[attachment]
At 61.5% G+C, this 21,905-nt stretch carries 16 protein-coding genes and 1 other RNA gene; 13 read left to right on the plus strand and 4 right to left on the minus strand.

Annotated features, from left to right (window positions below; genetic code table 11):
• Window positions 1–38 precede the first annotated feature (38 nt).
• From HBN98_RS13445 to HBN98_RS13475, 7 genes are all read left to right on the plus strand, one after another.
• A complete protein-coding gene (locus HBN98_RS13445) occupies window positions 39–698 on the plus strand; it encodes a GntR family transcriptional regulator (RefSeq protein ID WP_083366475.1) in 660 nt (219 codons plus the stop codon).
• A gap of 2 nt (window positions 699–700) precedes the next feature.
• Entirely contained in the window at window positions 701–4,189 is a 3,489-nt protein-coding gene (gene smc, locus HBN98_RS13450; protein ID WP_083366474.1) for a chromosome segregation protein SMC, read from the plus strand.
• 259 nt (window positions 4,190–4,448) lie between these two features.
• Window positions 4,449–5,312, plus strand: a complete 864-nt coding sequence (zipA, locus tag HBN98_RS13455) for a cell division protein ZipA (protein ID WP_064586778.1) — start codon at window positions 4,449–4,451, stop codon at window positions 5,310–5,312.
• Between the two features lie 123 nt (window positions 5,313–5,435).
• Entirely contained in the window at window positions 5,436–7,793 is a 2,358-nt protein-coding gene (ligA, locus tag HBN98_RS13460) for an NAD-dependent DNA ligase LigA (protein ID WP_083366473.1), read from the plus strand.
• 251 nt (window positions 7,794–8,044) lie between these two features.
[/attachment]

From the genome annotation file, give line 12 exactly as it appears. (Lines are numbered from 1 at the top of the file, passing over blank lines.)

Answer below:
• 251 nt (window positions 7,794–8,044) lie between these two features.